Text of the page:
Autism spectrum disorder is a lifelong developmental disorder that affects an estimated 2.2 percent—or nearly five and a half million—adults in the United States.
While research on the prevalence of substance use disorders in people with ASD has been scarce, there’s mounting evidence to suggest that this is more common than previously assumed.
Substance use disorders develop through a pattern of drug or alcohol misuse and can make stopping one’s use of drugs or alcohol feel impossible.
People with ASD may use these substances to overcome social anxiety, frustration, or self-medicate.
Addiction And Autism: How Common Is It?
Estimates on how common substance use disorders are in people with ASD vary, but a couple things are certain: it does happen, but there’s little documentation of it.
According to the Substance Abuse and Mental Health Services Administration (SAMHSA), substance misuse is less likely to be recognized in people with developmental disorders, for a few reasons.
- lack of education about developmental disorders among treatment providers
- believing people with autism lack the emotional, cognitive, or behavioral capacity to develop substance use issues
- lack of research available on substance misuse in this population
- overlap between symptoms of autism and intoxication
There’s a common misperception that people who have autism are less likely to develop substance use issues, which can reduce the likelihood of them receiving a proper diagnosis from a doctor.
According to some research, anywhere from 11 to 29 percent of people with ASD are estimated to develop a substance use disorder in their lifetime.
Addressing The Underrecognition Of Substance Misuse In People With Autism
In recent years, there have been increased efforts to raise awareness about drug and alcohol misuse in people with autism—particularly, what it can look like and best treatment practices.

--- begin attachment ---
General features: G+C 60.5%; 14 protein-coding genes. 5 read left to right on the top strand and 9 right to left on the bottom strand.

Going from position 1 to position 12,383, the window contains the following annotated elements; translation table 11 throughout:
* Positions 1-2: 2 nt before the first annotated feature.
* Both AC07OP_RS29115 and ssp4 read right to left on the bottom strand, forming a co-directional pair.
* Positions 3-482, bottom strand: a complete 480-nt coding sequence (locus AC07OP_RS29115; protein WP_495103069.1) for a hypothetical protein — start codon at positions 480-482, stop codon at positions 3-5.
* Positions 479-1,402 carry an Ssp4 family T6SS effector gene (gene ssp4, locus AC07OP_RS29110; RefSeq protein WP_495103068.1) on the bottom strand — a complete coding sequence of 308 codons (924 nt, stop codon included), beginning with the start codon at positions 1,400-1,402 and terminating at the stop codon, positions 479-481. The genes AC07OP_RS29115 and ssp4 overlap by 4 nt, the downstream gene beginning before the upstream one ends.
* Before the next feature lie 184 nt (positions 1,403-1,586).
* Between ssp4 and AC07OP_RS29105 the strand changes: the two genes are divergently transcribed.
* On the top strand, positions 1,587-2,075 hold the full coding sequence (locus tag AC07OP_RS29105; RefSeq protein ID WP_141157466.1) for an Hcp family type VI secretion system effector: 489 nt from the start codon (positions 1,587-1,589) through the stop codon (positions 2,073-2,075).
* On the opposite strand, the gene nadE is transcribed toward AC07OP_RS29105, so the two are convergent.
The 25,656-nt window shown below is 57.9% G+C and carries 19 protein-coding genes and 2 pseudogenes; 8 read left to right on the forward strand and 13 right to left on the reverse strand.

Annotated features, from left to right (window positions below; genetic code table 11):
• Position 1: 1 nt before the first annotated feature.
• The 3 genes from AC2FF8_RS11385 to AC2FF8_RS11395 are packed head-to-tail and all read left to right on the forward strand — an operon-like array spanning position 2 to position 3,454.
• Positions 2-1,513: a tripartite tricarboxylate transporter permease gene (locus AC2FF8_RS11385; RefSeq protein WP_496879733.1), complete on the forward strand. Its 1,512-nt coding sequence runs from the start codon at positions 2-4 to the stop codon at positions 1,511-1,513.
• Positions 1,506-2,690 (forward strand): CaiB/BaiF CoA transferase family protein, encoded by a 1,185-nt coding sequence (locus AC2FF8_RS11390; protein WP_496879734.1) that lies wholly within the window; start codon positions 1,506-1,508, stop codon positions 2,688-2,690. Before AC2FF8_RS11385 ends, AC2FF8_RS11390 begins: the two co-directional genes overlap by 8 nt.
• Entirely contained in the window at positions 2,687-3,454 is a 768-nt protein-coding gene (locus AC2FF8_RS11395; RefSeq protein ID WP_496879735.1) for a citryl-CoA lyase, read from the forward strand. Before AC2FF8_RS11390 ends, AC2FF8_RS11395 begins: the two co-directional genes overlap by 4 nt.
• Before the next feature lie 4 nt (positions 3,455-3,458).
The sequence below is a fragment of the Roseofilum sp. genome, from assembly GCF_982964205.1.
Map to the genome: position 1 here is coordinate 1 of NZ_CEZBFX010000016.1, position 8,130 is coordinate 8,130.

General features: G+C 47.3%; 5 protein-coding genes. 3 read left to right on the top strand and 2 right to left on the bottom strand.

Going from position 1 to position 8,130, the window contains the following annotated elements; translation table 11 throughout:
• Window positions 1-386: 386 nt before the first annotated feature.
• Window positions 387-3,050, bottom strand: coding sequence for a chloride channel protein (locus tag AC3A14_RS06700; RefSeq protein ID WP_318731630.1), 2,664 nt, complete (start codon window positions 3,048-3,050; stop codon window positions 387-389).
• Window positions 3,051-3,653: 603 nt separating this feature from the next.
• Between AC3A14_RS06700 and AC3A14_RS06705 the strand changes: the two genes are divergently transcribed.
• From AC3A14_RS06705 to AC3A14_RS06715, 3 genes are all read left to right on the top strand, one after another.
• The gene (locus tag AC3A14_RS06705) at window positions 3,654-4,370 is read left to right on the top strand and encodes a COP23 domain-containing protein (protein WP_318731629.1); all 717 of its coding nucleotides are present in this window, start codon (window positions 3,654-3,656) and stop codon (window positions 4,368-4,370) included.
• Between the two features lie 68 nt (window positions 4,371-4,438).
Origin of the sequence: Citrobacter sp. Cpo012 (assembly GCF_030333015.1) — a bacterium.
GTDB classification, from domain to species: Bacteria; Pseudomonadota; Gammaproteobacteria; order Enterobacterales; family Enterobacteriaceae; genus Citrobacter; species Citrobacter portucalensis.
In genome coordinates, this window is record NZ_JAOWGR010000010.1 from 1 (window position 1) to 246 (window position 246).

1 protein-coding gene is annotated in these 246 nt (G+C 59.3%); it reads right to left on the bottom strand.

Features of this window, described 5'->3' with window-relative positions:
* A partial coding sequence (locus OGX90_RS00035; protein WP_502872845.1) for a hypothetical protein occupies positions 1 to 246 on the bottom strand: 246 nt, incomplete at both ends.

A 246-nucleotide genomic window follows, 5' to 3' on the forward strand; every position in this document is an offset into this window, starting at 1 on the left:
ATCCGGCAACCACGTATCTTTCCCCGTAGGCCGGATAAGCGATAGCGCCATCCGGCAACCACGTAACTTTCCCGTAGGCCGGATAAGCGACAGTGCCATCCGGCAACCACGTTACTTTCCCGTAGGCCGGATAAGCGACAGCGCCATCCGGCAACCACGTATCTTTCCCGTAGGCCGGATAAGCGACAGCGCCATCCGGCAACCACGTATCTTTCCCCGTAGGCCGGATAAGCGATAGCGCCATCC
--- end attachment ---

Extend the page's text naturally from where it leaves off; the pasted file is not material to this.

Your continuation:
Autism can cause a range of emotional, social, and behavioral challenges—the severity of which can occur along a spectrum.
These challenges can affect how well a person is able to communicate their thoughts, emotions, and needs—as well as how likely clinicians are to identify people with autism as being capable of having the same vulnerabilities to substance use as others.
Why People With Autism May Use Drugs Or Alcohol
Drugs and alcohol may be used to self-medicate the anxiety, depression, or frustration that can accompany the social and behavioral challenges associated with ASD.
People with autism have reported using drugs or alcohol to:
- reduce social anxiety
- feel more comfortable in social settings
- take the edge off
- forget their problems
- to feel “normal”
- get through the day
Self-medication is a behavior in which a person uses a substance to “treat” a problem without the guidance of a medical professional.
Although substance use can become a way to manage difficulties experienced by a person with autism, over the long term, this can further impair functioning.
People with ASD may also be less likely to identify the potential consequences of their behavior while intoxicated, which can lead to legal problems.
Effects Of Drugs And Alcohol On Autism Symptoms
Drinking for stress relief or to take the edge off is not a phenomenon unique to people with autism. However, it’s a behavior that’s less likely to be recognized in people with ASD.
Substance use can impair concentration, memory, reaction times, and reduce inhibition.
People with autism—who may already have difficulties in these areas—may feel the effects of drugs or alcohol more keenly, with steeper consequences.
Signs And Symptoms Of Addiction In People With Autism
Substance use disorders can be identified by a number of physical and behavioral signs. These signs can be somewhat different or trickier to identify in people with ASD.
Signs of substance misuse can include:
- drinking very often and in excessive amounts
- taking prescription medications in any way other than prescribed